Project description:Background. ?The accumulation of human immunodeficiency virus (HIV) resistance mutations can compromise treatment outcomes and promote transmission of drug-resistant virus. We conducted a study to determine the duration and evolution of genotypic drug resistance in the female genital tract among HIV-1-infected women failing first-line therapy. Methods. ?Treatment failure was diagnosed based on World Health Organization (WHO) clinical or immunologic criteria, and second-line therapy was initiated. Stored plasma and genital samples were tested to determine the presence and timing of virologic failure and emergence of drug resistance. The median duration of genital shedding of genotypically resistant virus prior to regimen switch was estimated. Results. ?Nineteen of 184 women were diagnosed with treatment failure, of whom 12 (63.2%) had confirmed virologic failure at the switch date. All 12 women with virologic failure (viral load, 5855-1 086 500 copies/mL) had dual-class resistance in plasma. Seven of the 12 (58.3%) had genital HIV-1 RNA levels high enough to amplify (673-116 494 copies/swab), all with dual-class resistance. The median time from detection of resistance in stored samples to regimen switch was 895 days (95% confidence interval [CI], 130-1414 days) for plasma and 629 days (95% CI, 341-984 days) for genital tract secretions. Conclusions. ?Among women diagnosed with treatment failure using WHO clinical or immunologic criteria, over half had virologic failure confirmed in stored samples. Resistant HIV-1 RNA was shed in the genital tract at detectable levels for ?1.7 years before failure diagnosis, with steady accumulation of mutations. These findings add urgency to the ongoing scale-up of viral load testing in resource-limited settings.
Project description:We reported previously that the prevalence of drug-resistant HIV-1 among antiretroviral therapy (ART)-naive individuals in Northern Vietnam was 2.9% in 2007 and 6.2% in 2008. To investigate the continuing trend of prevalence, we collected plasma samples from 958 individuals in Hai Phong and Hanoi in 2009, extracted viral RNA from HIV-1 antibody-positive samples, and analyzed them genetically. HIV-1 antibody prevalence was 26.8% in injecting drug users (n=302), 13.4% in female sex workers (n=284), 0.5% in blood donors (n=206), and 0.6% in pregnant women (n=166). All HIV-1 strains were CRF01_AE. Nonnucleoside reverse-transcriptase inhibitor resistance mutations were found in two (2.0%) of the 102 successfully analyzed cases (one case with the Y181C and one with the K101E). No nucleoside reverse-transcriptase inhibitor resistance or protease inhibitor resistance mutations were detected. The prevalence of circulating ART-resistant HIV-1 in Northern Vietnam did not increase from 2007 to 2009, although the rate of ART coverage did increase.
Project description:<h4>Background</h4>It is not known if fluctuations in genital tract antiretroviral drug concentrations correlate with genital virus shedding in human immunodeficiency virus (HIV)-infected women on antiretroviral therapy (ART).<h4>Methods</h4>Among 20 HIV-infected women on ART (tenofovir [TFV], emtricitabine [FTC], and ritonavir-boosted atazanavir [ATV]) with suppressed plasma virus loads, blood and cervicovaginal samples collected twice weekly for 3 weeks were tested for antiretroviral concentrations, HIV-1 RNA, and proviral DNA.<h4>Results</h4>Cervicovaginal:plasma antiretroviral concentration ratios were highest for FTC (11.9, 95% confidence interval [CI], 8.66-16.3), then TFV (3.52, 95% CI, 2.27-5.48), and ATV (2.39, 95% CI, 1.69-3.38). Within- and between-person variations in plasma and genital antiretroviral concentrations were observed. Low amounts of genital HIV-1 RNA (<50 copies/mL) were detected in 45% of women at 16% of visits. Genital HIV-1 DNA was detected in 70% of women at 35% of visits. Genital virus detection was associated with higher concentrations of mucosal leukocytes but not with genital antiretroviral concentrations, menstrual cycle phase, bacterial vaginosis, genital bleeding, or plasma virus detection.<h4>Conclusions</h4>Standard doses of ART achieved higher genital than plasma concentrations across the menstrual cycle. Therapeutic ART suppresses genital virus shedding throughout the menstrual cycle, even in the presence of factors reported to increase virus shedding.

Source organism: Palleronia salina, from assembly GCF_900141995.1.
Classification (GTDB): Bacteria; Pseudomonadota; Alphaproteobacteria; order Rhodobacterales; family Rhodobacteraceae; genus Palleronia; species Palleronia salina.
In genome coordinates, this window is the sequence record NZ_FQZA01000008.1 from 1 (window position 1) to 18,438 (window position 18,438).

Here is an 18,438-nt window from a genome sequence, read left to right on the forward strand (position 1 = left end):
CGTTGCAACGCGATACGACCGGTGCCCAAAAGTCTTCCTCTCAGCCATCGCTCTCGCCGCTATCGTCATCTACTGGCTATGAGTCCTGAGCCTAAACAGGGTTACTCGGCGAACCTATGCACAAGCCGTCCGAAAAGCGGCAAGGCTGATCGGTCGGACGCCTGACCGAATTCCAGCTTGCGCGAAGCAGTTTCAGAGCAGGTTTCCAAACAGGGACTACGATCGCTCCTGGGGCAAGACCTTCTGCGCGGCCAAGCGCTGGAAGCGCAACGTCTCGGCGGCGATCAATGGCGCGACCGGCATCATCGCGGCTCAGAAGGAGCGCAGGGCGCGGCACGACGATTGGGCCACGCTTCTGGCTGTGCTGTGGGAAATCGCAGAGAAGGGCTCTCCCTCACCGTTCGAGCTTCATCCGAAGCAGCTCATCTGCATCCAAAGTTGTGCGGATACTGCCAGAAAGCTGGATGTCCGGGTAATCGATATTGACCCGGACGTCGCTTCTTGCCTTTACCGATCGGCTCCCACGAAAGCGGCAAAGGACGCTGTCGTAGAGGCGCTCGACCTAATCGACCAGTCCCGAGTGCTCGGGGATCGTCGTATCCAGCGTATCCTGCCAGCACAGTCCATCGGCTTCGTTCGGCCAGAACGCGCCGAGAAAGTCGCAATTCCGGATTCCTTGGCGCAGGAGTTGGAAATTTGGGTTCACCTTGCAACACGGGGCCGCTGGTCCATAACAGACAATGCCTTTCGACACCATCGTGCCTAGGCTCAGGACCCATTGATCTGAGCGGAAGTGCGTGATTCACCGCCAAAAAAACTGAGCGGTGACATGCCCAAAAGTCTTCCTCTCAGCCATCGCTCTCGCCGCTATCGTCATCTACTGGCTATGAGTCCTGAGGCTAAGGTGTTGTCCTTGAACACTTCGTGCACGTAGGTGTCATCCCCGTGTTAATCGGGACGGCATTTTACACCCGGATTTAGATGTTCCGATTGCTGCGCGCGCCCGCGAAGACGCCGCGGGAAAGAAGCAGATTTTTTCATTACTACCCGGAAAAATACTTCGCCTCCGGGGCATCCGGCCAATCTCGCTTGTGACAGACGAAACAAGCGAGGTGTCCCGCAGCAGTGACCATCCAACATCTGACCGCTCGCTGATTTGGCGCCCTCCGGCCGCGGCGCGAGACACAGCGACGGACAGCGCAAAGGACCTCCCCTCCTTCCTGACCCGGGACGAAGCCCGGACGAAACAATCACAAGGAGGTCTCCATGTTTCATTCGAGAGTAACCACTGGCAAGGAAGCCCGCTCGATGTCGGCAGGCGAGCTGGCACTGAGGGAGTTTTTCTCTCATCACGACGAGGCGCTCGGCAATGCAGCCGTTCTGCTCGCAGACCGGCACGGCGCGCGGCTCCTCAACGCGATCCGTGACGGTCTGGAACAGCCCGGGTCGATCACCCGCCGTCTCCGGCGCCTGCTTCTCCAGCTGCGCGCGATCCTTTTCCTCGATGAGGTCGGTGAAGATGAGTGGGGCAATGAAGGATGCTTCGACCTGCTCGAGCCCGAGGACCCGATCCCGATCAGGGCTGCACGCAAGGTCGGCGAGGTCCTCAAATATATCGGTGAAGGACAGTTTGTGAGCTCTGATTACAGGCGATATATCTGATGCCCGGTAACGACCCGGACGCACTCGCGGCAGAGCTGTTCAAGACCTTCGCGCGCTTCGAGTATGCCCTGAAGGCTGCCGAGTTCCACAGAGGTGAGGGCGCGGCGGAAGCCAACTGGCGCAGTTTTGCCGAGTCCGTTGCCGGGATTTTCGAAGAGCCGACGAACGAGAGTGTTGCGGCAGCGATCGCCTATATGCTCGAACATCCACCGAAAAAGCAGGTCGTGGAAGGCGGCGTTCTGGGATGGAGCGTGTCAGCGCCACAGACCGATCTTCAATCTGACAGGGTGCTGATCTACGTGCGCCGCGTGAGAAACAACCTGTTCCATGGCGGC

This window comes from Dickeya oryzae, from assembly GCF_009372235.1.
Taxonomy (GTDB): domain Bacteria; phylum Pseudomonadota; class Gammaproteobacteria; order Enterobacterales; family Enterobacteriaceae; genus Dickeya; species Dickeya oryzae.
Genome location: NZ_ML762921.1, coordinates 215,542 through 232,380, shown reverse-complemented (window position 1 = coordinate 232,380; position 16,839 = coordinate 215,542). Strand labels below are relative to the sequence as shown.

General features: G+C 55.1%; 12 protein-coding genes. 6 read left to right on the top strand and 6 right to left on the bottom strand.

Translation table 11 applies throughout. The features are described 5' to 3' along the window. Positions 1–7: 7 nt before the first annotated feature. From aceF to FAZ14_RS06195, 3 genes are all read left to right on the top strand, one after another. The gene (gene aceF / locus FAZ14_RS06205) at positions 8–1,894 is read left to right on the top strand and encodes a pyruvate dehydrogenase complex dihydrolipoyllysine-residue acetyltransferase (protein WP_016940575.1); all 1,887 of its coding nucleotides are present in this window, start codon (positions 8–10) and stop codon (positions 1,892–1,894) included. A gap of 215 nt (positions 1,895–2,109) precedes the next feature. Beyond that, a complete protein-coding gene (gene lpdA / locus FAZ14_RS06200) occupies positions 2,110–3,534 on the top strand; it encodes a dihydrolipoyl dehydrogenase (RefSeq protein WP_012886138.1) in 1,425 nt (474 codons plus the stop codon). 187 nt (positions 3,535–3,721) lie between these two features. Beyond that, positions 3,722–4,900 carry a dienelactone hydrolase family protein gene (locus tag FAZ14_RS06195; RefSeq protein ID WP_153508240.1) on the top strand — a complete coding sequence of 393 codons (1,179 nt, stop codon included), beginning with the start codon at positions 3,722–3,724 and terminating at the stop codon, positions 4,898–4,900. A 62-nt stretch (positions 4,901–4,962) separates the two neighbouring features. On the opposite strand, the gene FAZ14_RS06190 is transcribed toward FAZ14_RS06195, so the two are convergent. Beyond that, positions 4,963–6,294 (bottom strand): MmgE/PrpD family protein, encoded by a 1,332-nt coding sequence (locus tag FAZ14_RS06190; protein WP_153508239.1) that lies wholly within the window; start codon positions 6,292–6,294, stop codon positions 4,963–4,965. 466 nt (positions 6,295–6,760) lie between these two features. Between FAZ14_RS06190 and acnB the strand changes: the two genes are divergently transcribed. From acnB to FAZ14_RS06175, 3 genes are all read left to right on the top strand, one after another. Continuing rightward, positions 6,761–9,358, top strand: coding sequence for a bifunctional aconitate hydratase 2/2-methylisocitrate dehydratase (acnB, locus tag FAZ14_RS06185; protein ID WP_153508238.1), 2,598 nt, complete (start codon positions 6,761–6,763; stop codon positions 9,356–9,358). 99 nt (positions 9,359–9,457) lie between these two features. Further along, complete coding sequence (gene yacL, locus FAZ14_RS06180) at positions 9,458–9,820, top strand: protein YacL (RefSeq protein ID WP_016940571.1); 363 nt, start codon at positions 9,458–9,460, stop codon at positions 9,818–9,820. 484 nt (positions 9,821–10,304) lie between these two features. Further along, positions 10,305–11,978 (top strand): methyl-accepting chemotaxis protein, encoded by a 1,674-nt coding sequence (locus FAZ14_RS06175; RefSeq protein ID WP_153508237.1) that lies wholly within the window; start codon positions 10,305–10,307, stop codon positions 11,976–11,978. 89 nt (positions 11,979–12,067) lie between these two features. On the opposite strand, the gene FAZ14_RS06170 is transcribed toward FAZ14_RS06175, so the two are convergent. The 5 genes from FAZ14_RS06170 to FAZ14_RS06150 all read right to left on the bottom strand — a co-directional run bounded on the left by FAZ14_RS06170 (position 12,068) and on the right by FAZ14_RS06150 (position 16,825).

Project description:Rilpivirine (RPV), dapivirine (DPV), and MIV-150 are in development as microbicides. It is not known whether they will block infection of circulating nonnucleoside reverse transcriptase inhibitor (NNRTI)-resistant human immunodeficiency virus type 1 (HIV-1) variants. Here, we demonstrate that the activity of DPV and MIV-150 is compromised by many resistant viruses containing single or double substitutions. High DPV genital tract concentrations from DPV ring use may block replication of resistant viruses. However, MIV-150 genital tract concentrations may be insufficient to inhibit many resistant viruses, including those harboring K103N or Y181C.
Project description:<h4>Objective</h4>Determine the frequency of genital HIV-1 shedding in a large cohort of women on long-term suppressive antiretroviral therapy (ART) and its association with mucosal inflammation.<h4>Design</h4>We measured levels of HIV-1 RNA and inflammation biomarkers in cervicovaginal lavage (CVL) from HIV-seropositive women enrolled in the Women's Interagency HIV Study (WIHS).<h4>Methods</h4>HIV-1 was quantified (Abbott RealTime HIV-1 assay) from CVL samples of 332 WIHS participants with and without clinical evidence of genital inflammation at the time of CVL collection; participants had suppressed plasma viral load (PVL; limit of quantitation less than 20-4000?copies/ml depending on year of collection) for a median of 7.1 years [interquartile range (IQR) 3.4-9.8, Group 1] or for a median of 1.0 years (IQR?=?0.5-1.0, Group 2). Twenty-two biomarkers of inflammation were measured in CVL to compare with clinical markers.<h4>Results</h4>HIV-1 was detected in 47% of 38 pre-ART CVL samples (median 668?copies/ml) and detection in CVL was associated with higher pre-ART PVL. HIV-1 was detected in only 1 of 38 CVL samples from these women on suppressive antiretroviral therapy for 1 year. No HIV-1 RNA was detected in 294 CVL samples from a cross-sectional set of women with suppressed PVL for a median of 7 years. Clinical inflammation markers were correlated with inflammatory biomarkers in CVL specimens, although genital inflammation was not associated with measurable genital HIV-1 shedding in these WIHS participants on ART.<h4>Conclusion</h4>ART that suppresses HIV-1 in the plasma of women also prevents genital tract HIV-1 shedding, even in the presence of genital tract inflammation.